The tumor microenvironment displays distinctive conditions that allows for wide functional design of drug delivery systems. A co-release system of DOX and cisplatin made of a tri-coblock polymer, poly (acrylic acid-b-PNIPAM-b-acrylic acid), or PNA, was fabricated [68]. DOX was loaded into the core and electrostatically bound to the carboxyl groups of PNA, and cisplatin was incorporated into the shell. Due to the different loading compartments of the drugs, the DOX and cisplatin exhibited different release behaviors, resulting in synergistic tumor suppression. The DOX and cisplatin ratio can be optimized to achieve different release patterns. Moreover, the thermo-responsiveness of PNIPAM contributed to the sol-gel transition of the nanogels that was beneficial for targeted release at the tumor site.
Topical nanogel formulations have also been widely investigated. Zhu J. et al., fabricated chlorhexidine diacetate-loaded nanogels enclosed in aminoethyl methacrylate hyaluronic acid and methacrylated methoxy polyethylene glycol crosslink system, referred to as Gel@CLN hydrogels as a wound dressing. The results demonstrated that Gel@CLN hydrogels reduced infection by E. coli and S. aureus with prolonged inhibition for up to 10 days. Gel@CLN hydrogels treatment also accelerated wound healing due to its high water content, which enhanced its moisturizing effects and supported rapid wound closure [69].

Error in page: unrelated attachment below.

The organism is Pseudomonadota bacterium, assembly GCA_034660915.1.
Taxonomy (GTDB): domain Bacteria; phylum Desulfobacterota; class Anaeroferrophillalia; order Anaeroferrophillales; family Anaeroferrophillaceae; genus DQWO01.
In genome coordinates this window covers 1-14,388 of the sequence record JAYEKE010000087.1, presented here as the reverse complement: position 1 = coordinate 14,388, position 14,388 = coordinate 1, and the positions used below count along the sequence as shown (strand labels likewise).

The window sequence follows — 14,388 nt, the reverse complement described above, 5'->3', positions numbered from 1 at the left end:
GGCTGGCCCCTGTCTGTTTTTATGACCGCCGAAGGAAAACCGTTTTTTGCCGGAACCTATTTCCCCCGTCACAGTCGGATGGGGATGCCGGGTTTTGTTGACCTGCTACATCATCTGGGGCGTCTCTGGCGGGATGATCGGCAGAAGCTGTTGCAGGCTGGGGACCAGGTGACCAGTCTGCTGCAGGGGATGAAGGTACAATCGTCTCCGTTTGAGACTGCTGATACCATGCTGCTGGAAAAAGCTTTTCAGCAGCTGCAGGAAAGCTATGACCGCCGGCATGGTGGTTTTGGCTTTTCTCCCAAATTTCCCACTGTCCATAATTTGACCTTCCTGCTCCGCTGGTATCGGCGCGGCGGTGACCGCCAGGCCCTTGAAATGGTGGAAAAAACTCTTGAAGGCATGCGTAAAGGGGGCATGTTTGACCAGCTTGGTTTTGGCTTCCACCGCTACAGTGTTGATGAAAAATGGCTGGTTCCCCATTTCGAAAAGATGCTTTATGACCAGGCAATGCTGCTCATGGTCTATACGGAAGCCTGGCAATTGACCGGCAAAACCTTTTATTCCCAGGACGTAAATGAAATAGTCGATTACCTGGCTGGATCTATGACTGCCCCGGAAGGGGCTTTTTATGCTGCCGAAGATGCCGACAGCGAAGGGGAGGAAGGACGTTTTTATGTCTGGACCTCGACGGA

3.2. Diagnotics and Theranostics

Apart from using nanogels as drug delivery systems to improve their therapeutic effects, the nanogels also possess multi-functional features that can be used for diagnosis. QD-containing polymeric nanogels that emitted a specific light/fluorescent signal were used as biological dyes for live cells or in vivo imaging. Multi-responsive biosensing nanoparticles containing Cadmium-Selenium (CdSe) QDs shielded with chitosan-poly (methacrylic acid) were fabricated to combine the optical properties of QDs and the pH-responsiveness of the modified chitosan [70]. Therefore, the controlled release of loaded drugs occurred at a pH of 5.0–7.4, and the internalization of the nanogels can be visually observed due to the optical activities of CdSe QDs. Thermo-responsive copolymers were used as a diagnostic device for high contrast MRI, by Kolouchova K. et al. [71]. Two block co-polymers, PHPMA or PMeOx, and a thermo-responsive PDFEA, were fabricated, and the materials self-assembled into nanoparticles at human body temperature. The nanogels were then used to encapsulate fluorine atoms as a probe for high sensitivity MRI.